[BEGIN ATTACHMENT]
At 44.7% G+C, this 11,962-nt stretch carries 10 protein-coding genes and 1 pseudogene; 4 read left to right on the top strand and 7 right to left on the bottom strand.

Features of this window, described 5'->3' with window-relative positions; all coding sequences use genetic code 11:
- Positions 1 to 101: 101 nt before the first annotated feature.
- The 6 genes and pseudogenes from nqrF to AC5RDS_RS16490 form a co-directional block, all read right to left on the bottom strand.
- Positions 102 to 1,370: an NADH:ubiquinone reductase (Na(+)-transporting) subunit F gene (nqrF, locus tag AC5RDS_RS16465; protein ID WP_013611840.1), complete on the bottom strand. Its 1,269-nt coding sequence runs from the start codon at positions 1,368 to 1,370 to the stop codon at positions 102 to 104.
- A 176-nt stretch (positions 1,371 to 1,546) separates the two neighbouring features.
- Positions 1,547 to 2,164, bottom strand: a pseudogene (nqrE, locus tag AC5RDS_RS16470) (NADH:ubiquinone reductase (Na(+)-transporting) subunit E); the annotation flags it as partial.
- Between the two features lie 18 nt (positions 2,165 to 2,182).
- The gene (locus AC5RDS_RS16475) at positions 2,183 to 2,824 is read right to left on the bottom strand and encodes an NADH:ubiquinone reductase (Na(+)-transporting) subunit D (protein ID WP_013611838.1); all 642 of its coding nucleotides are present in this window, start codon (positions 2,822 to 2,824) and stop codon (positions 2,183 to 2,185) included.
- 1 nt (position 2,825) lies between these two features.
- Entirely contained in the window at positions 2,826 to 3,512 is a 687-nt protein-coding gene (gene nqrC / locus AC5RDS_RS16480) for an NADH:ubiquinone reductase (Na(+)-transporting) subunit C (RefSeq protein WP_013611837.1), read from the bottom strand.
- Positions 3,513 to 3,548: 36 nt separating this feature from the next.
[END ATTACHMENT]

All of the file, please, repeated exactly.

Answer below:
At 44.7% G+C, this 11,962-nt stretch carries 10 protein-coding genes and 1 pseudogene; 4 read left to right on the top strand and 7 right to left on the bottom strand.

Features of this window, described 5'->3' with window-relative positions; all coding sequences use genetic code 11:
- Positions 1 to 101: 101 nt before the first annotated feature.
- The 6 genes and pseudogenes from nqrF to AC5RDS_RS16490 form a co-directional block, all read right to left on the bottom strand.
- Positions 102 to 1,370: an NADH:ubiquinone reductase (Na(+)-transporting) subunit F gene (nqrF, locus tag AC5RDS_RS16465; protein ID WP_013611840.1), complete on the bottom strand. Its 1,269-nt coding sequence runs from the start codon at positions 1,368 to 1,370 to the stop codon at positions 102 to 104.
- A 176-nt stretch (positions 1,371 to 1,546) separates the two neighbouring features.
- Positions 1,547 to 2,164, bottom strand: a pseudogene (nqrE, locus tag AC5RDS_RS16470) (NADH:ubiquinone reductase (Na(+)-transporting) subunit E); the annotation flags it as partial.
- Between the two features lie 18 nt (positions 2,165 to 2,182).
- The gene (locus AC5RDS_RS16475) at positions 2,183 to 2,824 is read right to left on the bottom strand and encodes an NADH:ubiquinone reductase (Na(+)-transporting) subunit D (protein ID WP_013611838.1); all 642 of its coding nucleotides are present in this window, start codon (positions 2,822 to 2,824) and stop codon (positions 2,183 to 2,185) included.
- 1 nt (position 2,825) lies between these two features.
- Entirely contained in the window at positions 2,826 to 3,512 is a 687-nt protein-coding gene (gene nqrC / locus AC5RDS_RS16480) for an NADH:ubiquinone reductase (Na(+)-transporting) subunit C (RefSeq protein WP_013611837.1), read from the bottom strand.
- Positions 3,513 to 3,548: 36 nt separating this feature from the next.